Many bowlers expect to turn up on a Saturday match day and have the direction of play and position of rinks the same at all times, the reason being that they feel this is the best location for a match and advantage to the home side!
However, the above is not good hearing for the greenkeeper and, more importantly for the green itself.
It is very important not only to move the direction of play on a regular basis, but also the positioning of the rinks.
By undertaking the above, the green will benefit from:
• Even usage in both directions and as many playing positions as possible
• Assist to minimise compaction and thatch
• Assist to minimise moss
• Assist to minimise coarse grass
• A consistent playing surface
• Prevent localised worn areas
• Prevent bowlers from entering the rink end at the same position
• Prevent edges from collapsing
• Assist in the maintenance of the green in providing an all round consistent playing surface in relation to good industry practices
Alan Lewis MSc NDT FinstG, Sports Turf Consultant
Flat rink bowls is typically played on a square bowling green, with each side being 38.4m (42 yards) in length, however, this can vary from between 30.2m (33 yards) and 40.2m (44 yards).
Rink size can range from 14-19 feet (4.27-5.79m) for casual play and 18- 19feet (5.49-5.79m) for competition play, with each green typically having six rinks marked for play.
The direction of play should be altered regularly to spread the wear on the rink end; continuing to use the same rink in the same direction will affect surface level and create runs in the rink that the woods will follow and a nap on the grass surface. Using one rink will create the need for more annual maintenance, mainly renovation at the end of the season.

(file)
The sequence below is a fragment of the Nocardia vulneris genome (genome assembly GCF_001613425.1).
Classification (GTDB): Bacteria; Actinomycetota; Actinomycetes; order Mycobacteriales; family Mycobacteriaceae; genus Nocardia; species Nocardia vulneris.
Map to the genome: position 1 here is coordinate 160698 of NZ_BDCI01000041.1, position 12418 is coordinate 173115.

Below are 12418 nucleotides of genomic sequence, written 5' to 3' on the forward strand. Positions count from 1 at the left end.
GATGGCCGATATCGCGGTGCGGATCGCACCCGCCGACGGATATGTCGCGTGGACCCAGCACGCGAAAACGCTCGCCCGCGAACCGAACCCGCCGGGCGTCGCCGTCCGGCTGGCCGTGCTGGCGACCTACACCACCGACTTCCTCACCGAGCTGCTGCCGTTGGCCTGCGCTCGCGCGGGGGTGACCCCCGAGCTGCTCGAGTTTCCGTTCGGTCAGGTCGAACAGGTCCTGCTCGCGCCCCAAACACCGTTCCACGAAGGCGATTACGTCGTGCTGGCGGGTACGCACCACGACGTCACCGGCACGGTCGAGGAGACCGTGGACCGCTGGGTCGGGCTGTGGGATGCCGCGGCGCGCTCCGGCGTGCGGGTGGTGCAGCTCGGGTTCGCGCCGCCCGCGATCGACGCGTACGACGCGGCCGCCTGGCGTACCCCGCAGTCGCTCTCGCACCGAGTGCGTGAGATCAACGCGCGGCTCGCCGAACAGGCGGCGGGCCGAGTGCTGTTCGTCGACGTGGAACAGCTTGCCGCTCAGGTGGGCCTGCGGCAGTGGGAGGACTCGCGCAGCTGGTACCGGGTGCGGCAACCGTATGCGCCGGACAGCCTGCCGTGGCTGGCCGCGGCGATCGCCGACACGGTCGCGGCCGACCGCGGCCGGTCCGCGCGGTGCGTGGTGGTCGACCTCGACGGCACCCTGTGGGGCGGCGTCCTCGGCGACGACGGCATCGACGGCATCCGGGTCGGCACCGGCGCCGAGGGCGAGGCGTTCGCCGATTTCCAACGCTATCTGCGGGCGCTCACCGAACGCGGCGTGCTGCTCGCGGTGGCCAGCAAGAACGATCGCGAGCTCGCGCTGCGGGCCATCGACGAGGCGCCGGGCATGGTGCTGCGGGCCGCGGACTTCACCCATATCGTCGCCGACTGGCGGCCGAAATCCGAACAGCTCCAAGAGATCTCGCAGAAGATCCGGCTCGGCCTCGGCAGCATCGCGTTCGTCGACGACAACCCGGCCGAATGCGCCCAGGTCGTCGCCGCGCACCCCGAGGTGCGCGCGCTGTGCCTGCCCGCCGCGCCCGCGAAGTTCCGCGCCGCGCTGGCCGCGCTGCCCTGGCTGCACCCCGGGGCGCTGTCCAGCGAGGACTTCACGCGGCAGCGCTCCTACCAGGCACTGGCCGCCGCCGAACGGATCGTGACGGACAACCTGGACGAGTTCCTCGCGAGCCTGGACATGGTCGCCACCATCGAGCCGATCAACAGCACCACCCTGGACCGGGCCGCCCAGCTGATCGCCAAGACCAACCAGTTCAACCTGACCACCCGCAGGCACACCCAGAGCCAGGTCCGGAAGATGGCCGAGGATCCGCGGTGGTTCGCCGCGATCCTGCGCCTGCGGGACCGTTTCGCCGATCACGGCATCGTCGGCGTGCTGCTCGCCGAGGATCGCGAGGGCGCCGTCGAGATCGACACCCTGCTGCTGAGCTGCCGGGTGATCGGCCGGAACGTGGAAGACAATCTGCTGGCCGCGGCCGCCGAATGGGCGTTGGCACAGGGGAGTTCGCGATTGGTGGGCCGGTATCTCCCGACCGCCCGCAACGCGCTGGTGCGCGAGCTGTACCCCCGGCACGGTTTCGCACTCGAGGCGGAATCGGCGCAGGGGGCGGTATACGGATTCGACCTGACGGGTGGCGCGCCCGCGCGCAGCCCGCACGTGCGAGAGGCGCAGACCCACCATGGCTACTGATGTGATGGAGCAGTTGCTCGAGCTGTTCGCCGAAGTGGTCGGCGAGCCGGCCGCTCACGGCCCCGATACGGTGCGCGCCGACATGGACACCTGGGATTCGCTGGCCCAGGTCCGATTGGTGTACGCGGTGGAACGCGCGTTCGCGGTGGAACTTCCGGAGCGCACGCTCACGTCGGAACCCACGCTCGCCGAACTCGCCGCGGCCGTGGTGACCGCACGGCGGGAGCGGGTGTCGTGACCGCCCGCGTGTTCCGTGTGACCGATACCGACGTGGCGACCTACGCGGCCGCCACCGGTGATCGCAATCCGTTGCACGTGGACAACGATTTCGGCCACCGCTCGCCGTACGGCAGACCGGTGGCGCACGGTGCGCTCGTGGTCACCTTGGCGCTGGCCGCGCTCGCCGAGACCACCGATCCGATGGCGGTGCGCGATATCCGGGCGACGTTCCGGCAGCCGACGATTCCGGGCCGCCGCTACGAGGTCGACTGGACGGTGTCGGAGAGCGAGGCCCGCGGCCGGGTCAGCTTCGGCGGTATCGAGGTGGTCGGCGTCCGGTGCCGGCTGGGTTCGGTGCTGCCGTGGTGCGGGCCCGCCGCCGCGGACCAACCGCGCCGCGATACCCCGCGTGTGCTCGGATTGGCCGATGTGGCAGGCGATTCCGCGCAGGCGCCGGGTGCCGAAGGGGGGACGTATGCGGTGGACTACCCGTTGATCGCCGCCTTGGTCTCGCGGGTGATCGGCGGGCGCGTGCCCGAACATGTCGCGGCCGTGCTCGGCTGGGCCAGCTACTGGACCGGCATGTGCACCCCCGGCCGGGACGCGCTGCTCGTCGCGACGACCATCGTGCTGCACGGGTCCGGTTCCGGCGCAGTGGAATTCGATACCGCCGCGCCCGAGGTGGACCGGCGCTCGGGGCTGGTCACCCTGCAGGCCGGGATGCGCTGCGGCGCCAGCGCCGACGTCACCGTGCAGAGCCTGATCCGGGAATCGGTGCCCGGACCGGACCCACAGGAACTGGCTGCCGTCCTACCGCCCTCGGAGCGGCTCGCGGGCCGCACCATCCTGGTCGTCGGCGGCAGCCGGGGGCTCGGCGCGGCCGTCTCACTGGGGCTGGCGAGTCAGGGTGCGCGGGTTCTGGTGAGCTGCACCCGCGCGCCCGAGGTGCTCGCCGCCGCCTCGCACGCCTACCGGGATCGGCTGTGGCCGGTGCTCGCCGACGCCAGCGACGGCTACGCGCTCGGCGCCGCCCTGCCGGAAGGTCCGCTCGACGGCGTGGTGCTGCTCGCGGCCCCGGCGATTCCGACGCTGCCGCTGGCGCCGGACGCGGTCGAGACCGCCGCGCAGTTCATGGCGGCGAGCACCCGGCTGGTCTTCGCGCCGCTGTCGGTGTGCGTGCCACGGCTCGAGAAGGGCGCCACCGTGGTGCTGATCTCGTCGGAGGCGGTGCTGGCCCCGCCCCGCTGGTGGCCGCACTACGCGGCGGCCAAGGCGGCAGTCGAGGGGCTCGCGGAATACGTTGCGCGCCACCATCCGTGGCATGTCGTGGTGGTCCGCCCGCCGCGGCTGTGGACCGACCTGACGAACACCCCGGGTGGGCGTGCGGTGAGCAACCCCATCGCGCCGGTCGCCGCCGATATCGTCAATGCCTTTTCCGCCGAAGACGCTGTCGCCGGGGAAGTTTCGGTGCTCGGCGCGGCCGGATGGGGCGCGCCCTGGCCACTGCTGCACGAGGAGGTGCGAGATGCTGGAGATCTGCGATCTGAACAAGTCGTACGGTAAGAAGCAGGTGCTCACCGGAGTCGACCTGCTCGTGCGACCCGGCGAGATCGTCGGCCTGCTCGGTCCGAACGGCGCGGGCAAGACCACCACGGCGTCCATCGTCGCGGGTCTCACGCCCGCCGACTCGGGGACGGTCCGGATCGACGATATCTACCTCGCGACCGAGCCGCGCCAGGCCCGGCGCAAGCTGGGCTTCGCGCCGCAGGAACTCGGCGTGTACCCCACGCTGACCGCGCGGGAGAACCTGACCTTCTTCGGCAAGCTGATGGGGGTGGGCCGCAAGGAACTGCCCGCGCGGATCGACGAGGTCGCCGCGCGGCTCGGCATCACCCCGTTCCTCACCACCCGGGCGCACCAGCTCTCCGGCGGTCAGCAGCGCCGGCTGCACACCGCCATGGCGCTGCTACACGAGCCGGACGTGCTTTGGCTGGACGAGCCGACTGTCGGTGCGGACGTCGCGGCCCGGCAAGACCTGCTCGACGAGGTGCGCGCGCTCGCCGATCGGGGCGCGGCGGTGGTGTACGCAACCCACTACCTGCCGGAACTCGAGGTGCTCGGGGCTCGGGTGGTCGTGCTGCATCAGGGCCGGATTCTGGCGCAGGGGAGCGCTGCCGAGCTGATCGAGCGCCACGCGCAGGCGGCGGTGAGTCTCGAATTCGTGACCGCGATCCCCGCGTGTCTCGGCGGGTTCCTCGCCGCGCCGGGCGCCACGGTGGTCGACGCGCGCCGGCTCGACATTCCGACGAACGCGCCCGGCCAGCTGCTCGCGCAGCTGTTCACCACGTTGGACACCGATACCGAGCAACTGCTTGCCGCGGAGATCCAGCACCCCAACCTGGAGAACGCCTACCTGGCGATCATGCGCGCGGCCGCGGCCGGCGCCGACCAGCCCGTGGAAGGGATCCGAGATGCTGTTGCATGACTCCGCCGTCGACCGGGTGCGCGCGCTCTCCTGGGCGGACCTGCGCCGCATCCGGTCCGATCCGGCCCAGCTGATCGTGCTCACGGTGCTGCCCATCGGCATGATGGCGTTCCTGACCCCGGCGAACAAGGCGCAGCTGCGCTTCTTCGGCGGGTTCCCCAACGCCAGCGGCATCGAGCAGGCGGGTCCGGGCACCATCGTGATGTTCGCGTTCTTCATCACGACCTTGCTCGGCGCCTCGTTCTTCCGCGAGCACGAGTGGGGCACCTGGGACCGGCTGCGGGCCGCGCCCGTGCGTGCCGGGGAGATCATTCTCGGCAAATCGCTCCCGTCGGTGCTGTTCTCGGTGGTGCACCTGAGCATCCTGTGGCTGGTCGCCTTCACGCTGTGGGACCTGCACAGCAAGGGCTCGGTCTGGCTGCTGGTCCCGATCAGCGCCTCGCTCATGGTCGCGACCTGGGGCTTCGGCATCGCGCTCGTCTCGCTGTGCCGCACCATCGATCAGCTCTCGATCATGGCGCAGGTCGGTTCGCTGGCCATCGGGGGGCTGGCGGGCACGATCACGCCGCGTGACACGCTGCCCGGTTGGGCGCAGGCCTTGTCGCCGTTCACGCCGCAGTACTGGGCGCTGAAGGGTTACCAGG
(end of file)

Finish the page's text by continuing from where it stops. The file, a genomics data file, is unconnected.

Surface nap on the grass will reduce the effect of the bias on the wood and lead to bowler play only on length and not the draw of the woods.
Play must be evenly spread over the green and rotated to spread wear.
And finally ...
Mel Pooley, Sports Surface Consultant
It is a proven fact that rotation of rinks distributes the wear evenly. Using the same rinks will create tracking of the bowl on certain lines and will disrupt the player's ability to control the bowl, especially the away players, and could give the home players an unfair advantage. Compaction will also be a problem by constantly playing in one direction.
From the above comments, it is clear that rink rotation is a vital requirement in providing a viable bowling green, regardless of what your committee or members think!